“The impacts of these types of projects go well beyond the plant,” O’Neal remarked. “The opportunities in my district for future development are through the roof. It is time, through this bill, that this part of the state (NEPA) gets to cash in.”
“One way or another, in some aspect, our key in Pennsylvania is to try to utilize this gas within our own state boundaries, whether it is in our own county or in other parts of the state,” said Tony Ventello, executive director of the Central Bradford Progress Authority in Towanda. “Any piece of legislation that incentivizes value-added natural gas is critical to enhancing the utilization of that project. It keeps drilling strong and supports all of the things that natural gas enhances.”
“The economic possibilities it represents are just too good to pass up for our region and the entire Commonwealth,” Rep. Tina Pickett, who serves Sullivan County, as well as parts of Bradford and Susquehanna counties, concurred. “I supported House Bill 1100 because of the significant number of jobs it would bring to Pennsylvania and the opportunity to use our natural resources for value-added manufactured products.”
“Down the road, this will increase the need for additional natural gas production,” added Suydam, who sent a letter to Gov. Wolf encouraging his passage of the bill. In it, she wrote, “HB 1100 paired with our prolific natural gas production, robust transportation infrastructure, proximity to market, and workforce will make Pennsylvania economically attractive to these types of projects.”
“It’s imperative to maximize the investment and the employee impact,” Ventello agreed. “Rather than just ship gas out, we need a better understanding of what’s happening locally and on a bigger scale.”
In addition to manufacturing fertilizer, of which Pennsylvania farmers are currently importing 30 percent of what they need, Kauffer noted that another plant might concentrate on the production of methanol to replace diesel and thereby lower emissions.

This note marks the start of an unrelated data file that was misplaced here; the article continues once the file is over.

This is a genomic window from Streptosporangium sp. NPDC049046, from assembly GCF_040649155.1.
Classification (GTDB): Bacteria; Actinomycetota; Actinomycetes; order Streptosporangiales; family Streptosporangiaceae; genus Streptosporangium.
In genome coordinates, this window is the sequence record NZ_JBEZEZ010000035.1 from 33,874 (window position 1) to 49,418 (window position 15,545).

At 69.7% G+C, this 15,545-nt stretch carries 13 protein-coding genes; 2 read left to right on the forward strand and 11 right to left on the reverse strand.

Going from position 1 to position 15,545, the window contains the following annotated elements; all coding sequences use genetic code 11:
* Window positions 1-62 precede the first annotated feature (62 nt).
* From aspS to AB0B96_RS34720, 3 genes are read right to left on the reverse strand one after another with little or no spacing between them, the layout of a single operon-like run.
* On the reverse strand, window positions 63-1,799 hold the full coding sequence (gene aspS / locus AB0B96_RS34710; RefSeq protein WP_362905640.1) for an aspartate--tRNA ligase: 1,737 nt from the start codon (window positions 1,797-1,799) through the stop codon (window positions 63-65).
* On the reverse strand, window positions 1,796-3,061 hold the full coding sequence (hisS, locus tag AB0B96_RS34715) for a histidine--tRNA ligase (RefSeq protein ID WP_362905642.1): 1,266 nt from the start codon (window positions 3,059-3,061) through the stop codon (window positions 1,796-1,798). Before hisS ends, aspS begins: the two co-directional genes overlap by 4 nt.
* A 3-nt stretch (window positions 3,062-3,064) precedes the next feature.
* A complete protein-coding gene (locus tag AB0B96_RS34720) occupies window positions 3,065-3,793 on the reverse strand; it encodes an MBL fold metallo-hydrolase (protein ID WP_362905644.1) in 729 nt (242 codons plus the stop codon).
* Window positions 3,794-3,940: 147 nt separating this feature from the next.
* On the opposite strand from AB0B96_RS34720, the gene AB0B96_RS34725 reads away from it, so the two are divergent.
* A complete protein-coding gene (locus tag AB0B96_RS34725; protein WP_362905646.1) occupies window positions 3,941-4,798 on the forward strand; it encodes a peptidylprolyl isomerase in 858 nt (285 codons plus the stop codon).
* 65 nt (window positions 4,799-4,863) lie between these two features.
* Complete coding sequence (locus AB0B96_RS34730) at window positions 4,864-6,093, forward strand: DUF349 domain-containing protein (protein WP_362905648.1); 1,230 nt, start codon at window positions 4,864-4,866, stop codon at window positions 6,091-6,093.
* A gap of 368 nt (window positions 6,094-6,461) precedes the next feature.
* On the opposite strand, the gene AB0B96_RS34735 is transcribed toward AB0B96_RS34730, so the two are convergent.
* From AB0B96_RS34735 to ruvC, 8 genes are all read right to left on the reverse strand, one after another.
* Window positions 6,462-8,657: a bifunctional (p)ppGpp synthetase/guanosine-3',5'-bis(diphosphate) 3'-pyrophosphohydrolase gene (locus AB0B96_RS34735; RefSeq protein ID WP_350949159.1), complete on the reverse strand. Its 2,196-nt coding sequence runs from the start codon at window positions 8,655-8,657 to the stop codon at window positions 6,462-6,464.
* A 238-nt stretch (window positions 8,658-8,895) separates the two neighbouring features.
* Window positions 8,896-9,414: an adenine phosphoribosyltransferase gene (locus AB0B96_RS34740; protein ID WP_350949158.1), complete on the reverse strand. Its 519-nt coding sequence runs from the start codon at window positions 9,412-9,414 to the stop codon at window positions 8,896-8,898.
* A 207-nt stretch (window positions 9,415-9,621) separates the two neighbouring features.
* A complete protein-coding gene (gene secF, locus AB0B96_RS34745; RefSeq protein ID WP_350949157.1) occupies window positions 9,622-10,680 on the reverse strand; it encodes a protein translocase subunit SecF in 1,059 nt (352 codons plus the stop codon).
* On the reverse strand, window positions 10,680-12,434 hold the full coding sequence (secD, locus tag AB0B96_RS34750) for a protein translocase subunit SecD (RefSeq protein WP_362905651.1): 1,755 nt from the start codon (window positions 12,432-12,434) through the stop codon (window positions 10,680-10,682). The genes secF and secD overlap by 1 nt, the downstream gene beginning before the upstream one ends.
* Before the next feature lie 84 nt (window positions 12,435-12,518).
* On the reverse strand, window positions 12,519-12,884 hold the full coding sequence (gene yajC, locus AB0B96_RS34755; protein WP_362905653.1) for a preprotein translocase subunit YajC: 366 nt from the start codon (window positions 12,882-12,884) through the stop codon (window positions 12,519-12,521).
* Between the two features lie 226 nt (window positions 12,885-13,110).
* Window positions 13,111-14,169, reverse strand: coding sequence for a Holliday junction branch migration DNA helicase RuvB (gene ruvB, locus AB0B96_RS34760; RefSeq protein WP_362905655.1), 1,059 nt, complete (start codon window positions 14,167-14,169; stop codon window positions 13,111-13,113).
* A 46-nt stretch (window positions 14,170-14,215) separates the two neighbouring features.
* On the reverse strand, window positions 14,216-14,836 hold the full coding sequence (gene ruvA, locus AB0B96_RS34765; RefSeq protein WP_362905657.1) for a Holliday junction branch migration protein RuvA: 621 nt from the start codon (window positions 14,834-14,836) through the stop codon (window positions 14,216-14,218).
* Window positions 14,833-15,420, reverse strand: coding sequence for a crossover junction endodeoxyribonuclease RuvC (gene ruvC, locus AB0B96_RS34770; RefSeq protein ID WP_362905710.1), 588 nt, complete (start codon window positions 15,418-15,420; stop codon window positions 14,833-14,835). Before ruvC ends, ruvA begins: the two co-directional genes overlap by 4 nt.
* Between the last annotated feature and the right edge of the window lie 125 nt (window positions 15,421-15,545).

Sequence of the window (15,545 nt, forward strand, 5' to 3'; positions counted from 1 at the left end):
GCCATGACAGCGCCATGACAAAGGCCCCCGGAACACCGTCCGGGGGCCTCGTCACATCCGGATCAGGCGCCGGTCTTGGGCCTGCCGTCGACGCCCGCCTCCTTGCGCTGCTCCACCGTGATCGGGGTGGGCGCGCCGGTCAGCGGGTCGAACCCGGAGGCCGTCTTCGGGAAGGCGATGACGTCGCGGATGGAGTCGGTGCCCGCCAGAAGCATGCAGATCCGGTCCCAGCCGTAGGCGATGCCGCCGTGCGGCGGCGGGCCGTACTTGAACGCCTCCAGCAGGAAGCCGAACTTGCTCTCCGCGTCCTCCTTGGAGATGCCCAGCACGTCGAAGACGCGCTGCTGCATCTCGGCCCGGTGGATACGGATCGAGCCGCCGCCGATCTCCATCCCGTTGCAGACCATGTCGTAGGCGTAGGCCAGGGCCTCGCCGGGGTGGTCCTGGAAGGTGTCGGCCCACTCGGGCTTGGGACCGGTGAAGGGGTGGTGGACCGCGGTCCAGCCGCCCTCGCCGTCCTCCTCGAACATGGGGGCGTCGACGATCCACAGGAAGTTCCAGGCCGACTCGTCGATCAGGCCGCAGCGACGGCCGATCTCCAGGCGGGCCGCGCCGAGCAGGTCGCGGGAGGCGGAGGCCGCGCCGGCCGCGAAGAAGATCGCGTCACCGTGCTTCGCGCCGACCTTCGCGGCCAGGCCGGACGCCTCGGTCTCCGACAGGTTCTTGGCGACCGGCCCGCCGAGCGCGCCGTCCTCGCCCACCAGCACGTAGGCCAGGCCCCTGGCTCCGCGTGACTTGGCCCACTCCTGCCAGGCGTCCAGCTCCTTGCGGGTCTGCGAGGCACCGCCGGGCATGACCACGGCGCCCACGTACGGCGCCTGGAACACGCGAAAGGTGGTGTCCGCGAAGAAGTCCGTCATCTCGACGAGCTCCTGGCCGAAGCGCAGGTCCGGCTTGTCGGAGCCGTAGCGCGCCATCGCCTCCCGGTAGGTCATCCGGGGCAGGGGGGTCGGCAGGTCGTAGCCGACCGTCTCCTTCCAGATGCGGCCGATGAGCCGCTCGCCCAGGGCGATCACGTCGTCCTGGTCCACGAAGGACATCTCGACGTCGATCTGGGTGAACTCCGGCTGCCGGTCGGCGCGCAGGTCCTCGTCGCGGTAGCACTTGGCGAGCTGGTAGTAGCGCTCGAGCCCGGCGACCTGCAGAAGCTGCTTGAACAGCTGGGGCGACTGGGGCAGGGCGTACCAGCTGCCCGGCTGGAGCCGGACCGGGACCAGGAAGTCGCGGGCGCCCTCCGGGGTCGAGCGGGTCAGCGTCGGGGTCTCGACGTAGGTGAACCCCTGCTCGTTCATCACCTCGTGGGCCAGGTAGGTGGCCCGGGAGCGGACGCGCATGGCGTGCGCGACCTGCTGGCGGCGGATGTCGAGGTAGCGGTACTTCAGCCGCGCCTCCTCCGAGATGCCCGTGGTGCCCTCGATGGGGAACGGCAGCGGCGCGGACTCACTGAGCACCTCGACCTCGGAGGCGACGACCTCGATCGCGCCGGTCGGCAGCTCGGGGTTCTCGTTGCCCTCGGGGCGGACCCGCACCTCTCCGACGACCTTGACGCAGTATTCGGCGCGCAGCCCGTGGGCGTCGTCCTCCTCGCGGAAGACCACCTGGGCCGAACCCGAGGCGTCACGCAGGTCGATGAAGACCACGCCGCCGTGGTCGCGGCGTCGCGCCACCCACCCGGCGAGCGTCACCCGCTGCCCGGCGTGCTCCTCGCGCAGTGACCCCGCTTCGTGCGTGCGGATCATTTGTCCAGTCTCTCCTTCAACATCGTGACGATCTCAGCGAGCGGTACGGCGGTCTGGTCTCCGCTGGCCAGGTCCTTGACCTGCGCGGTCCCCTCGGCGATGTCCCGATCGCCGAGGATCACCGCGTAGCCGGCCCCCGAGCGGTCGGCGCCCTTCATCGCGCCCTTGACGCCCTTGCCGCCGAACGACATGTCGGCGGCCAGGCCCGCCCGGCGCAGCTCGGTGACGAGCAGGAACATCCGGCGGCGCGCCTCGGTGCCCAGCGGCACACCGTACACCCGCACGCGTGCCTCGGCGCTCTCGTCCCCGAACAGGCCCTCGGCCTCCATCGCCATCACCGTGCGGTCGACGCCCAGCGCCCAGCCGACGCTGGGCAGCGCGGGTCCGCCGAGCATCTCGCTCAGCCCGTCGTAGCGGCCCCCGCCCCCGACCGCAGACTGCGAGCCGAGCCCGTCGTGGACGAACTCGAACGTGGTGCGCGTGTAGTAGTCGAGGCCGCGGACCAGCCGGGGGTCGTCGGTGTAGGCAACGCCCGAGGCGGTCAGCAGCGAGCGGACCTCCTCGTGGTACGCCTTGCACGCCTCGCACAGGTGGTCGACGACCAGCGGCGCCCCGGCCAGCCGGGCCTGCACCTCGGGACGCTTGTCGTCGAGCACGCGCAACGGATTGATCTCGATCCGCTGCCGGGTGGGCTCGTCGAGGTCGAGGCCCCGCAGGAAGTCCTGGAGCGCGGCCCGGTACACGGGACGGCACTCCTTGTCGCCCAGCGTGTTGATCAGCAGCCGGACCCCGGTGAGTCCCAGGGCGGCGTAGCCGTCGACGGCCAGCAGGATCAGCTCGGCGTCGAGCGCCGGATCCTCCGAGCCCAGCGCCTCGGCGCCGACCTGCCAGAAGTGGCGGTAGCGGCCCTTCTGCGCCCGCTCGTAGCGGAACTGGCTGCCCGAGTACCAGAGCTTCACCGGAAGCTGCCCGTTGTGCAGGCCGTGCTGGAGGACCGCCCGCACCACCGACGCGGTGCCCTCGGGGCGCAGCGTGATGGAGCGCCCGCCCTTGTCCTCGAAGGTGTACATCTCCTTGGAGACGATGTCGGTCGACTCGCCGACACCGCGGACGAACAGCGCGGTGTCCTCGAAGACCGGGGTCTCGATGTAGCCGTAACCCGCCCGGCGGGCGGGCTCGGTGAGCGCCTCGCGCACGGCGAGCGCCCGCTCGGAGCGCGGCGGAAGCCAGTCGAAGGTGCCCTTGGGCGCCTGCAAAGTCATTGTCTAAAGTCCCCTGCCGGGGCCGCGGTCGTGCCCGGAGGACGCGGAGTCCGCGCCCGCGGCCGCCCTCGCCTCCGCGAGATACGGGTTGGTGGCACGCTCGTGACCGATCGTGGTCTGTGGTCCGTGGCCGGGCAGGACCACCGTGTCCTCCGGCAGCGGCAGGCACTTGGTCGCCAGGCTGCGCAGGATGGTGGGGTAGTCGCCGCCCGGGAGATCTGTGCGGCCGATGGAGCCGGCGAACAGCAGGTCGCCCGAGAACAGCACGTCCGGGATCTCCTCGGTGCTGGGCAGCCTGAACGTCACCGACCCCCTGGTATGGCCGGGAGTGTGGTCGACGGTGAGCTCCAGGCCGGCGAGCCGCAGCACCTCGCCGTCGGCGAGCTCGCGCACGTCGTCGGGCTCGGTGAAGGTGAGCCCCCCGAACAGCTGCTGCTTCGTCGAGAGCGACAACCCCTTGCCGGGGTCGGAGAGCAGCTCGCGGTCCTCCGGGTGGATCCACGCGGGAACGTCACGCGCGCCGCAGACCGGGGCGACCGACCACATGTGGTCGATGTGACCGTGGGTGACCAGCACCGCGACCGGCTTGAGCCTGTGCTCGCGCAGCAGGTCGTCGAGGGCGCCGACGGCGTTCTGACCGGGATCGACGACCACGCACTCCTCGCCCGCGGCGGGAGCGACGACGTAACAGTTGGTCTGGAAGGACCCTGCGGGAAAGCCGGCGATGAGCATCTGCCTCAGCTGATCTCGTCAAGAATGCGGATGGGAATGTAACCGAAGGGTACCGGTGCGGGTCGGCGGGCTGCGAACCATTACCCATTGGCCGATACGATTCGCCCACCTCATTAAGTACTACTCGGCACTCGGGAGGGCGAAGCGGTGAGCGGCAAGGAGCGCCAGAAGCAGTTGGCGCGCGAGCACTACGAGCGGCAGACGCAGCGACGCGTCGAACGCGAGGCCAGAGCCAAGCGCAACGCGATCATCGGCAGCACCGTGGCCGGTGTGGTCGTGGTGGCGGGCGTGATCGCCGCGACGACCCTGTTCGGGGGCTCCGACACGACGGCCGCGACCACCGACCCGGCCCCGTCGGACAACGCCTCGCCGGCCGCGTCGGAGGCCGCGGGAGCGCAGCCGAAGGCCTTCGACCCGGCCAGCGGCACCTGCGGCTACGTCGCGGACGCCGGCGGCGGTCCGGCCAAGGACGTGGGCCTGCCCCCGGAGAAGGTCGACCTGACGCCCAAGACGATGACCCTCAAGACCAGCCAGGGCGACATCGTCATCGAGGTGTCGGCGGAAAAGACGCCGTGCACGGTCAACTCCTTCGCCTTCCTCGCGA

When asked what they believed to be the biggest obstacles to the passage of HB 1100, Kauffer and Yudichak cited concerns from environmentalists, who had staged a counter-rally in Harrisburg the day prior, a general dislike of the governor’s office for tax credits, and a sense that the state will not have as much control over construction and production as the governor would prefer.
But the investors have to meet eligibility requirements set by the state Department of Revenue, Yudichak put forward. “It’s not like there’s no levers in place to prevent bad players,” he said. And, as he and Suydam noted, the tax credit is only available after construction is complete and the plants are operational.
As for protecting the environment, David N. Taylor, president and CEO of the Pennsylvania Manufacturing Association insisted that the protections are already in place. He referenced a recent study released by the National Academy of Science and the Pennsylvania Department of Environmental Protection that found no evidence of the gas industry negatively impacting aquatic life.
Additionally, Pennsylvania has reduced methane emissions by more than 40 percent in recent years. “These new plants want to capture Methane. That’s their product.” Taylor continued. “When we do all of these things the right way, we can have it all.”
“It’s not true that you cannot be both pro-industry and pro-environment,” Yudichak agreed.
Edwards and other civic leaders in the Endless Mountains speak to the topic from years of experience. “When I look here in our back yard, the companies that we interact with daily are meeting the expectations that are being set up for them. I can’t see that that would be any different with these new plants,” he remarked. “When we increase the usage, we are going to see an increase the royalty checks. For family farms that are just holding on, those royalties are a shot in the arm.”
To Ventello, the passage of HB 1100 makes sense in light of other uncertainties. “China is an unusual dilemma in that it has to do with the virus – a totally unforeseen issue,” he said of the country’s current economic slow down and almost no need for America’s natural gas. “Maybe demand will go back up and we’ll be OK. But we need to do something in the meantime.”
Without new opportunities, Fritz warns, the labor pool that legislators are currently touting could dry up. “These folks enjoy Pennsylvania’s quality of life. They are living the American dream,” Fritz remarked. “But if the jobs and opportunities vanish, they will uproot.”
HB 1100 was originally scheduled to reach the governor’s desk on March 16. As of Monday afternoon, Fritz and other members of the state House were preoccupied with passing a bill that would allow them to vote remotely as Harrisburg began shutting down around them due to the COVID-19 crisis. The Senate was already out and had not moved HB 1100 to the governor’s desk. “It’s in a holding patter until the Senate reconvenes, which might not be until April,” he stated.